Boots with microphones help astronauts avoid tripping on Mars

(ORDO NEWS) — The inability to hear the sound of one’s own steps, or their muffledness, apparently impairs proprioception – the sense of the position of one’s body parts in relation to each other and in space – and this can lead to an increased risk of falls and trips.

Scientists came to this conclusion when they discovered that with muffled sounds, a person who walks in place and with his eyes closed moves 14 centimeters further from the starting point than those people who do the same thing, but hear everything as usual.

The authors of the preprint on arXiv.org believe that this may affect future manned interplanetary missions: astronauts will stumble and fall due to the fact that the suit greatly muffles the sounds of the environment, including the sound of footsteps. The researchers suggest taking this into account when designing space suits, for example,

Astronauts’ space suits noticeably reduce the dexterity of movements, and also change or limit the functioning of the sense organs. It is more difficult for an astronaut in a spacesuit to grab objects, his range of actions is narrowed, his proprioceptor functions are reduced – these are sensations of the position of his body parts relative to each other and in space, they help a person to make precise and coordinated movements.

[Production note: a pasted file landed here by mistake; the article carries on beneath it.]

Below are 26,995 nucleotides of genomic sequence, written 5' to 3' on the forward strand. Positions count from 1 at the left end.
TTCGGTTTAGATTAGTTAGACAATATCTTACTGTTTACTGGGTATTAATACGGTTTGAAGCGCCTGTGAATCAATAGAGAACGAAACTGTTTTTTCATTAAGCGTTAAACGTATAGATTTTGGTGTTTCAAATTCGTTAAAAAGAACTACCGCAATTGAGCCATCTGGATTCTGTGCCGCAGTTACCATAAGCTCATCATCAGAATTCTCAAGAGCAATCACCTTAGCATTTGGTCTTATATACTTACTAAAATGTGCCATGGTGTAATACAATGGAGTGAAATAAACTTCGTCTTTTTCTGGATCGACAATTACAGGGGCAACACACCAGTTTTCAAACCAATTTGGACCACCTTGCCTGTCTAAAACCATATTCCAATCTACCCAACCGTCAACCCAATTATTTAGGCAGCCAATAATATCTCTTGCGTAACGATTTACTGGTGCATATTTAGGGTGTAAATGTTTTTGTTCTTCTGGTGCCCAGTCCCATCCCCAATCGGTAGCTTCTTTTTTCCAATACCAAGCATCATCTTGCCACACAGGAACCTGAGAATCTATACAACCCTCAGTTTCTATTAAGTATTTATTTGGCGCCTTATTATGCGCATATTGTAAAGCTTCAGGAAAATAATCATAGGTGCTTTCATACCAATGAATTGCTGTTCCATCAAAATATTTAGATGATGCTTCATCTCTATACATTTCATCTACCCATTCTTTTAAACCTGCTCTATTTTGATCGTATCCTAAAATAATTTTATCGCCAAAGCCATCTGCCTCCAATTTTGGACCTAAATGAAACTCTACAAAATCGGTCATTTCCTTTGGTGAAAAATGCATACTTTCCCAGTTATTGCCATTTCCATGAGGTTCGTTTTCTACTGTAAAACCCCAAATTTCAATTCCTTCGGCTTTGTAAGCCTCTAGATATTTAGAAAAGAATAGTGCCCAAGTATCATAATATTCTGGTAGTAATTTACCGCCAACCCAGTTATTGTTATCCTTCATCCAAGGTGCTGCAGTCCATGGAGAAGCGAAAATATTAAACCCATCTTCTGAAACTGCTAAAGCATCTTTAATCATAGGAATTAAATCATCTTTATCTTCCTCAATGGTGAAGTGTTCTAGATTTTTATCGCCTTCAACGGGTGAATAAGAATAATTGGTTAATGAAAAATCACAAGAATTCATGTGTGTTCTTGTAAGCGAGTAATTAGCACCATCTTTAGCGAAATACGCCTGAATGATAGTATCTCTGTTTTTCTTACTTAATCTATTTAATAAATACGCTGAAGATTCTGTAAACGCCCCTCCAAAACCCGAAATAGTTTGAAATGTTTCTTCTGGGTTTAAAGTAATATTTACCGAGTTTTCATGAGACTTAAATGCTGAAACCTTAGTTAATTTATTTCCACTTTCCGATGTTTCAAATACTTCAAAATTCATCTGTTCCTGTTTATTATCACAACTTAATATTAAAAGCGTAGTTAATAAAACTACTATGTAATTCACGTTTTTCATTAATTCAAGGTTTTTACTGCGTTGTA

In addition, a person in a spacesuit sees and hears what is happening around him differently, and in something more limited.

All this can affect the safety of the mission and increase, for example, the risk of an astronaut falling. In particular, during the landings on the moon during the Apollo space program, astronauts fell 27 times and stumbled 21 times, including the design of the spacesuit was the reason for this.

Since the last mission to the moon, 50 years have passed, and during this time, scientists were able to identify shortcomings and significantly improve the design of spacesuits. For example, it was found that it does not follow the mechanics of movement of the ankle joint and does not provide the necessary contact between the foot and the boot.

Such problems can make spacewalks a difficult task for astronauts due to contact and fatigue injuries. This and not only scientists and designers took into account when creating new suits, for example, those that NASA plans to use during flights to the Moon and Mars.

Nevertheless, as before, a person in a spacesuit hears sounds very muffled, his field of vision is limited – the astronaut can barely see his own legs, his proprioception and dexterity are reduced.

Boots with microphones help astronauts avoid tripping on Mars 2

Information from the senses, such as sounds, which tell us a lot about external objects, their movement and our own body, is very important for our interaction with the environment. The sound of our steps helps to understand how far the object is and what size it is, where it is moving, towards us or away from us, and also what kind of soil is under our feet (sandy, hard, viscous, heterogeneous, rocky, etc.).